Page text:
Today, I attended the World Festival at the Mayo High School in Rochester, Minnesota, which I mentioned on this blog. I set up my table, displaying my publications and the Tanzanian national flag. People, some saying they were attracted by my display, came to talk with me about my work and share their stories. I remember, for example, an American lady who said that she has a friend who taught at the Moshi International School in Tanzania. Another lady said that she had been a Peace Corps volunteer in Western Kenya during the mid eighties.
For the duration of the festival, people kept coming and going. At my table and around the exhibition hall and in the corridors, I met and spoke with people from many countries, including China, Philippines, Kenya, Uganda, Cameroon, U.S.A., Mexico, Trinidad, and Guatemala.
The two men in the picture on the left are from Guatemala. After I gave them my little newspaper article, "Chickens in the Bus," the man wearing a hat regaled me with tales of how in Guatemala one can see people traveling in the bus with their chicken or piglet.
The lady in the picture on the left represented Trinidad. I told her I have read and taught some Trinidadian literary works. I mentioned Sam Selvon as one of my favourite writers.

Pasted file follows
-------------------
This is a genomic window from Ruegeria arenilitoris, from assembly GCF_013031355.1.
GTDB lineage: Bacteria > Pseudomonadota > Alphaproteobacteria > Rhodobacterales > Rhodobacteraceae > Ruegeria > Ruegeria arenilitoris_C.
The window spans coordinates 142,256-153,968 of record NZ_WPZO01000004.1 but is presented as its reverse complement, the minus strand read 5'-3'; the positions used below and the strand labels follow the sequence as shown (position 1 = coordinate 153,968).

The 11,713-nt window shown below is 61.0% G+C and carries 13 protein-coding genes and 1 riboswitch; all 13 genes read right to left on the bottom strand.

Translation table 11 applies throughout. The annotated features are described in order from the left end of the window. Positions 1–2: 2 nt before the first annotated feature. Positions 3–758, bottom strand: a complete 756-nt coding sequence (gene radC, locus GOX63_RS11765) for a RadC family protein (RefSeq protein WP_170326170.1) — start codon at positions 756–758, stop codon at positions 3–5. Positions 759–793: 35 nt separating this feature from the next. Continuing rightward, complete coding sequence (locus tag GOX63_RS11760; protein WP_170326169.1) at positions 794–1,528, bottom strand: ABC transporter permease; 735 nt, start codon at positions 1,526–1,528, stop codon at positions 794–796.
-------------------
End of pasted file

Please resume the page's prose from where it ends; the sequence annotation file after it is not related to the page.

She asked if I had read The Lonely Londoners. I told her that that is one of the works I liked the most and that I had taught it a number of times. We went on to talk about other writers, including V.S. Naipaul, Shiva Naipaul, and Earl Lovelace.
The festival involved many aspects. There were artistic performances, drumming, displays of national flags, art, handcrafted items, musical instruments, jewelry, and publications. There was even a karate demonstration.
The diversity of cultures and organizations represented at the festival was impressive. The pictures on this page, taken at random, afford some indication of this fact. The festival presented unique and unforgettable learning opportunities.
It is not possible to recount everything that transpired at the festival. Considering that there were hundreds of attendees, it is clear that there were countless experiences and conversations. This was a truly significant community event with global significance, for which the Rochester International Association deserves much praise and gratitude.